The Details of Our Lives & the Catalysts We Become Along the Way

Every man’s life ends the same way. It is only the details of how he lived and how he died that distinguish one man from another.  ~ Hemingway

I’m going to take a moment and delve into this quote for a bit.  I’m sure this topic has been written about extensively in the past, but every so often, I like to contemplate this point.

As a person who tends to value her nomadic tendencies over stability, quotes like this become a security blanket when things get a little grey.  So, I tend to reflect back on all the details of my life, how I’ve lived and if I died tomorrow, what would be my epitaph.  What would people who knew me say?

Playful Cousins

Playful Cousins

An interesting question.  For an artist, I’d like to reflect on a career of tear-sheets from amazing magazines, a couple pulitzers and maybe an award winning documentary or two- yes, I think Oscar needs to sit on my desk one day.  As a writer, maybe a nobel prize in literature or a best seller would help me feel that sense of achievement that has actual tangible recognitions from society attached to them.  Alas, I have achieved none of those moments of greatness- yet.  So, what do I reflect upon when I think of the details that distinguish my life from the person sitting next to me in the coffee shop?

Stories. Lots of stories.  Stories gathered from spending 15 years doing random things and traveling to the far reaches of America and the world beyond.  I look back on all the people I’ve met in my travels-people whose names escape me but with whom I shared true moments of time.  The old fisherman from Alaska who took my for a ride on his Harley in the deserts of Arizona; the driver from Madaba, Jordan who took me all over his town and would stop traffic to come say hello when I was walking down the street in his town;  the woman I photographed for a morning in the hills of Nepal who shared her precious, limited breakfast with me;  the man who shared beers with me on an late night Amtrak and told me the story of the love of his life passing away in his arms or the night I spend with fellow travelers on top of a Himalayan ridge in a chai walla, drinking chai, playing chess and listening to the World Cup on a radio.  Those are the details that have made my life rich.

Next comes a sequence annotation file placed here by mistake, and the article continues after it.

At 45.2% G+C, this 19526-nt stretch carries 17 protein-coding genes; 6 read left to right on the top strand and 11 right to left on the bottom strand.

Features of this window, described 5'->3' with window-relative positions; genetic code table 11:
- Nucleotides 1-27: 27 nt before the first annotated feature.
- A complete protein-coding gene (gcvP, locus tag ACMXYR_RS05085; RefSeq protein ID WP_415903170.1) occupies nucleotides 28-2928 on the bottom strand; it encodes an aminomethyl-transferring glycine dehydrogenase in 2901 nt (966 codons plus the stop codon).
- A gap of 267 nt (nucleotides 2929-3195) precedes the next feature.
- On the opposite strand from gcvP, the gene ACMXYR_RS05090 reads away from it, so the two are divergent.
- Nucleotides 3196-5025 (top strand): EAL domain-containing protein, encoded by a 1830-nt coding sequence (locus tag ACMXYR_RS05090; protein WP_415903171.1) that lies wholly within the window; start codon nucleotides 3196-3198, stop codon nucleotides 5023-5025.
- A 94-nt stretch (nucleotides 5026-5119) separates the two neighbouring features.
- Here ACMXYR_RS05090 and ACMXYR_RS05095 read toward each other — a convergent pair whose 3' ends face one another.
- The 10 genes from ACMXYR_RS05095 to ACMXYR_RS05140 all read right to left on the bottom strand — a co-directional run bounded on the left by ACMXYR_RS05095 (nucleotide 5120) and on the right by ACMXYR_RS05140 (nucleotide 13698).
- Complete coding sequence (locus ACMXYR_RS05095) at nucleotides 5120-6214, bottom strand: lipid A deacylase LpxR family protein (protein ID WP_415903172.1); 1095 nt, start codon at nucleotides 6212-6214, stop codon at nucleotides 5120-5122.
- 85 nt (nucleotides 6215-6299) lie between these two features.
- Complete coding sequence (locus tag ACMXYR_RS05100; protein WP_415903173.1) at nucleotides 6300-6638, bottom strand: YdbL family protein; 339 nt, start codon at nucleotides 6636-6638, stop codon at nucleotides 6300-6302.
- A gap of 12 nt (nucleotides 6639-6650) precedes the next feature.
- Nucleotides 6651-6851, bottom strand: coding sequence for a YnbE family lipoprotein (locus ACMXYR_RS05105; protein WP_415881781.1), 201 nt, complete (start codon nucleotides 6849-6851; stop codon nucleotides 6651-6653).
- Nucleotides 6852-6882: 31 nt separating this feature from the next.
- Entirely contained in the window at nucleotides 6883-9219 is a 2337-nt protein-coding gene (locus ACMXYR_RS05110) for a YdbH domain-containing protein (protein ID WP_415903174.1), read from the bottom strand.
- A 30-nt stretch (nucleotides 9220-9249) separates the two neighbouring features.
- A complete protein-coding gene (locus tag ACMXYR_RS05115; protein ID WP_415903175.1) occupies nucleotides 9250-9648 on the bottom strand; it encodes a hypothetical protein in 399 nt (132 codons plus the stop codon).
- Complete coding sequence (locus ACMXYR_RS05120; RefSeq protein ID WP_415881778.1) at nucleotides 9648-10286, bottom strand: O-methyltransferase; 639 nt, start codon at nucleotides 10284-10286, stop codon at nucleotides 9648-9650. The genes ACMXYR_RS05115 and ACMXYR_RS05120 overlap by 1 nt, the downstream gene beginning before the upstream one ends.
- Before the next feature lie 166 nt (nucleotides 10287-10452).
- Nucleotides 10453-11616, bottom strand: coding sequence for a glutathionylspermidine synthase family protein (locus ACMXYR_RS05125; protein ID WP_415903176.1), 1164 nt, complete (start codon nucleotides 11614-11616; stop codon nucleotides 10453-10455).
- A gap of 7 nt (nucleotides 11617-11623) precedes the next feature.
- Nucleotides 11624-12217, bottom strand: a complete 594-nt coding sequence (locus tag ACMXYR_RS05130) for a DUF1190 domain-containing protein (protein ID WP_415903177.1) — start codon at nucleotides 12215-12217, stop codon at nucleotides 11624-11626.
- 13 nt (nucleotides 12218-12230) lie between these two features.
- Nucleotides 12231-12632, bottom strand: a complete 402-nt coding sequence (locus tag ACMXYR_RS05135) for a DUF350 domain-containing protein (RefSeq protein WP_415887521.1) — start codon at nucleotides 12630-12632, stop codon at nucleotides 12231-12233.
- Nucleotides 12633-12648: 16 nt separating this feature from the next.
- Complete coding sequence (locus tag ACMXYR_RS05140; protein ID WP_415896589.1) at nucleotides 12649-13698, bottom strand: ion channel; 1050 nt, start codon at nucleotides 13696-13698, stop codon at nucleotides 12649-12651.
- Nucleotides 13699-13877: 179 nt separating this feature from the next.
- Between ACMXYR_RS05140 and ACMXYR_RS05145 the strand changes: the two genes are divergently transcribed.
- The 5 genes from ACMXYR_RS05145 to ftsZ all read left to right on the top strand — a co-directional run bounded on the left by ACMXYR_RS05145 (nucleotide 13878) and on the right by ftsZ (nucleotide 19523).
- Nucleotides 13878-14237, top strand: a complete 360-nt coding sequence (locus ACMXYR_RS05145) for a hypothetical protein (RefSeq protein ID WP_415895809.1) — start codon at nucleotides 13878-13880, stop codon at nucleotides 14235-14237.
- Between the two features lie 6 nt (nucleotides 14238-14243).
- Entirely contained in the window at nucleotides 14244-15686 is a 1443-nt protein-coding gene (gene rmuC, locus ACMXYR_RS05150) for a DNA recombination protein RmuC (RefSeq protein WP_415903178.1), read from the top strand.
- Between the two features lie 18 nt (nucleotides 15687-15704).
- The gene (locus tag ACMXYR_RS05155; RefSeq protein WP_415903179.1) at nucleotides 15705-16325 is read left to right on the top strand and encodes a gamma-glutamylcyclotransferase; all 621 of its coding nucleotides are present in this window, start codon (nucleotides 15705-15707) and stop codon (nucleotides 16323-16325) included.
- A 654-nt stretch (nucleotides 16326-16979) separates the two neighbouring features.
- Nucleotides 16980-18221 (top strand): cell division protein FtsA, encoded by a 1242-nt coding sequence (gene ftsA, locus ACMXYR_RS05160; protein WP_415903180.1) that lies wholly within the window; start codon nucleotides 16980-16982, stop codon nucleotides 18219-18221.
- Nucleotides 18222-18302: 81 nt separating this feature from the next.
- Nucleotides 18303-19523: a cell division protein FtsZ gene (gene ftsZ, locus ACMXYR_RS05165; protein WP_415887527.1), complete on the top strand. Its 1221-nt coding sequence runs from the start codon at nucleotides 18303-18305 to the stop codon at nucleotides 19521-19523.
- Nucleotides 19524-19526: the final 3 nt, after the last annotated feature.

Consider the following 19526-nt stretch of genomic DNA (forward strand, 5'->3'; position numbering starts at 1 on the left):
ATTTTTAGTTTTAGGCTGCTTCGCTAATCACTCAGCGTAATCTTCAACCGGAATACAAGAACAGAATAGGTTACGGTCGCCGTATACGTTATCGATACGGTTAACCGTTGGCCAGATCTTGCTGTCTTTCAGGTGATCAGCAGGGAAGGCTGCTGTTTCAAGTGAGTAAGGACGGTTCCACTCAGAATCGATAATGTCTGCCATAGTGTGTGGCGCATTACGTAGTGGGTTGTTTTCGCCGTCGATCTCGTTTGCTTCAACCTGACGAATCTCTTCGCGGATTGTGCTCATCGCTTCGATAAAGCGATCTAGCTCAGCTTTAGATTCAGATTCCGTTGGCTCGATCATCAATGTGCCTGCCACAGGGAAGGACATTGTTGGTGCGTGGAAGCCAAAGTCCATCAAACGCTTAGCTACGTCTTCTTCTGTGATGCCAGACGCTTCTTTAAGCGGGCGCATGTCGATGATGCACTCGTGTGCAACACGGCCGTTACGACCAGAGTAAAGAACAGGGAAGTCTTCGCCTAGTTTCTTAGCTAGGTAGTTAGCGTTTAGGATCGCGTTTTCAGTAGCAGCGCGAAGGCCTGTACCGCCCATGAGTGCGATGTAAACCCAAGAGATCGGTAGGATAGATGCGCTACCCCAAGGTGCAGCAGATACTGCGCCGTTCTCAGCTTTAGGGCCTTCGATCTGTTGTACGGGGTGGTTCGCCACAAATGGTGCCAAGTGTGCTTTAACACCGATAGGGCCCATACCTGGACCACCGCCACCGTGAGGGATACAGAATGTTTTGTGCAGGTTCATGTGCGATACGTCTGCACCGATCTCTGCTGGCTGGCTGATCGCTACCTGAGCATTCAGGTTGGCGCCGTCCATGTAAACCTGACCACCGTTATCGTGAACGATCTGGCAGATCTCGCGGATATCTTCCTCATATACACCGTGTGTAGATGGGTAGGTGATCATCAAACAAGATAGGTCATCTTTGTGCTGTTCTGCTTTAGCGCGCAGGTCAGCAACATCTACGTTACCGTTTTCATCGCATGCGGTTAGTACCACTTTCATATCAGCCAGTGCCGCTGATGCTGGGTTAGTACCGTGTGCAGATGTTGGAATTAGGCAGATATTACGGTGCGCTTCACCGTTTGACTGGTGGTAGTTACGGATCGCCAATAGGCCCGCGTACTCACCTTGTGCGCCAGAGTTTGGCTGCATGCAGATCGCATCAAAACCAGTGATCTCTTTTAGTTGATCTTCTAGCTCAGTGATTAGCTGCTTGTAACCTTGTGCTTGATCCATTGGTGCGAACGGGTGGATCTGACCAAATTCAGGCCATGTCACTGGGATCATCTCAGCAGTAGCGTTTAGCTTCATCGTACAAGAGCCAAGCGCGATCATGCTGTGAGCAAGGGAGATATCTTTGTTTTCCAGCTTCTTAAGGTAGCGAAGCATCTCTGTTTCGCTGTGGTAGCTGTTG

People. My friends and family.  I can look back at the people I’ve shared moments with, people I’ve loved and laughed with, and feel a sense of fulfillment.  I’m inherently shy, but I was graced by my parents with their love of people and their desires to be social.  Conversation was a high commodity of my home and it was implied that you would partake in a soda, a beer or two or some coffee and conversation with my father on the porch.  Its just the way we were.  So, as an adult, I’ve been blessed with a wide and diverse group of friends.  I look at these interactions as a major detail that makes my life rich beyond anything that money could provide.  And I look at some of these friendships and see that our paths were altered by our crossings.

Catalysts.  I enjoy being a catalyst in people’s lives.  In a good way, of course.  I value this as, hopefully, a major contribution to people’s lives.  We all have catalysts in our lives.  Sometimes it’s an event, sometimes it’s a person; but those catalysts leave us altered.  Hopefully for the better.  I have a dear friend, a soul mate, who is also a catalyst.  She touches people’s lives and they are never quite the same again- her energy just makes people happy and calm.  My mom was blessed with this trait too and I like to think she has passed it along to her two daughters- though its manifestation in us is a little different than in her.  Point being, to be a catalyst in someone’s life that pushes them to see beyond their reality, to embrace the possibilities of their life, to question their role in society and how they live their life, is an amazing gift.  We all have the potential to be a catalyst and I believe that if you can look back on your life and see the positive catalysts that you’ve left behind- be it upon a large population that benefited from your giving or in individual lives that you’ve touched, through actions and words- than you’ve had a life well led.

So when I contemplate the bylines and awards that have yet to be written on my CV, I look to the stories I’ve gathered and shared over the years and I smile.  I look to the family and friends I am touched by and my heart is warmed.  I look to the catalysts I’ve created with those that I’ve interacted with and I think, if I were to face my mortality tomorrow, I’ve had a life well led.

And when I look at the heart-breaking images from Haiti, I wonder, what were the details of that person lying under the white sheet.  What were the catalysts that person left behind?  And what details will never be?

What are your details?  What moments and stories distinguish you from the person next to you?  If you were to leave this world tomorrow, what would people say about your life?